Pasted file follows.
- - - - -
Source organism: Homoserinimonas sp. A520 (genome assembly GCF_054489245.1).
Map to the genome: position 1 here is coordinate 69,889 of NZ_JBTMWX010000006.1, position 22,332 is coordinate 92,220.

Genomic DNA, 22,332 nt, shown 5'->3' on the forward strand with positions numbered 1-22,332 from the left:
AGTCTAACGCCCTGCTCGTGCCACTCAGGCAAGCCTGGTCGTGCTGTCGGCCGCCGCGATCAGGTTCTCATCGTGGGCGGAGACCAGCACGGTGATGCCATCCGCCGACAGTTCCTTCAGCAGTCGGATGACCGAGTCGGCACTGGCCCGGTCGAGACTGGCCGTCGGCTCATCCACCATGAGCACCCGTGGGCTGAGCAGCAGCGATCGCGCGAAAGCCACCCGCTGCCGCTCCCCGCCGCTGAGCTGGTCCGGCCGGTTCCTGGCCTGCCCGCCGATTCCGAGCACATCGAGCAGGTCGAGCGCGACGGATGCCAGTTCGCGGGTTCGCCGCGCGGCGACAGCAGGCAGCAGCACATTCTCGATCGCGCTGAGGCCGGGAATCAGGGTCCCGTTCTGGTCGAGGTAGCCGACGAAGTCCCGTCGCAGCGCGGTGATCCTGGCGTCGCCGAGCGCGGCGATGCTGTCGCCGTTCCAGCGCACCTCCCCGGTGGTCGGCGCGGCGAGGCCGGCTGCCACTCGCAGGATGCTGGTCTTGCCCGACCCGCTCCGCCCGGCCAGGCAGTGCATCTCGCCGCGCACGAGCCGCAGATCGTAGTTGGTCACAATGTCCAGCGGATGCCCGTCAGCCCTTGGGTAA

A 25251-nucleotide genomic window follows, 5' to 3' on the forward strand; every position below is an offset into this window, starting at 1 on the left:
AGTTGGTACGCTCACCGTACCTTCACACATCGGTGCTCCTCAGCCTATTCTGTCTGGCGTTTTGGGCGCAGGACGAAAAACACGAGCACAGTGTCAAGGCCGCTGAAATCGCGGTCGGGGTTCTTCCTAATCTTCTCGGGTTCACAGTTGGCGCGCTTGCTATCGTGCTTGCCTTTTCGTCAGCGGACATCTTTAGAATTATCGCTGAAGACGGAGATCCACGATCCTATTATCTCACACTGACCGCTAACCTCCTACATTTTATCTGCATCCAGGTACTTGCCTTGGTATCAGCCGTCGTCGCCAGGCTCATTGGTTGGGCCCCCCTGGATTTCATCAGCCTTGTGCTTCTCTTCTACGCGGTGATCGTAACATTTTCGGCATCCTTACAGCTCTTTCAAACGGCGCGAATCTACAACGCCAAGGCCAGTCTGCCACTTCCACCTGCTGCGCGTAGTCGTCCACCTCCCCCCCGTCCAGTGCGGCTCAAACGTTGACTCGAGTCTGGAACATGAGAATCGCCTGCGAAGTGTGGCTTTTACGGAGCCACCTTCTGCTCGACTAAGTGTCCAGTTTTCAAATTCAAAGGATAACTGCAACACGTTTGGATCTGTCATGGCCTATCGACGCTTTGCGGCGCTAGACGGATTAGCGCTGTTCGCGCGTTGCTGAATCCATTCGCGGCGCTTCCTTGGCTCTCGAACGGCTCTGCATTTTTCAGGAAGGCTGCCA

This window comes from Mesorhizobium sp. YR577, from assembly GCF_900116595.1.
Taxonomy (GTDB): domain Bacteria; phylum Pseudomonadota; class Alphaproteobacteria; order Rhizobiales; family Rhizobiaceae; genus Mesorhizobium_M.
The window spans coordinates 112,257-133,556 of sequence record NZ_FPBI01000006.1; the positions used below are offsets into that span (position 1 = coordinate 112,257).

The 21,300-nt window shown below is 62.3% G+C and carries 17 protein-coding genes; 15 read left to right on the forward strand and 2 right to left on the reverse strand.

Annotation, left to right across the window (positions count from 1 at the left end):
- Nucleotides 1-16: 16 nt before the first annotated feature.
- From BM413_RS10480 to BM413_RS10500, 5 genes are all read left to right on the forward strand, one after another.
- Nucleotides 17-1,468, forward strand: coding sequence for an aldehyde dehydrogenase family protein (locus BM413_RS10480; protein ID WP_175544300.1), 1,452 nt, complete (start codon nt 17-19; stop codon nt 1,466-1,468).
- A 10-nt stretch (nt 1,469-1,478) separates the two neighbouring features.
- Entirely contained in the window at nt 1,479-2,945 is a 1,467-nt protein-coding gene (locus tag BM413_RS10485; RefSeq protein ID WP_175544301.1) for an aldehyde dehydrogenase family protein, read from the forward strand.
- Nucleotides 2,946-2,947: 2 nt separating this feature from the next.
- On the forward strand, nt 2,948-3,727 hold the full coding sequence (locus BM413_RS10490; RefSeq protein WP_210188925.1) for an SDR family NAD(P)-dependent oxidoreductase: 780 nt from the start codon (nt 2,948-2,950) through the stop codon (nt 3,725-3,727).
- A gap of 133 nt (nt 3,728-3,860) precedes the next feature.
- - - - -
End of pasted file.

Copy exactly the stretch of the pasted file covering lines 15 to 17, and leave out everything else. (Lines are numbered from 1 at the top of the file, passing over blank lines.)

- A 10-nt stretch (nt 1,469-1,478) separates the two neighbouring features.
- Entirely contained in the window at nt 1,479-2,945 is a 1,467-nt protein-coding gene (locus tag BM413_RS10485; RefSeq protein ID WP_175544301.1) for an aldehyde dehydrogenase family protein, read from the forward strand.
- Nucleotides 2,946-2,947: 2 nt separating this feature from the next.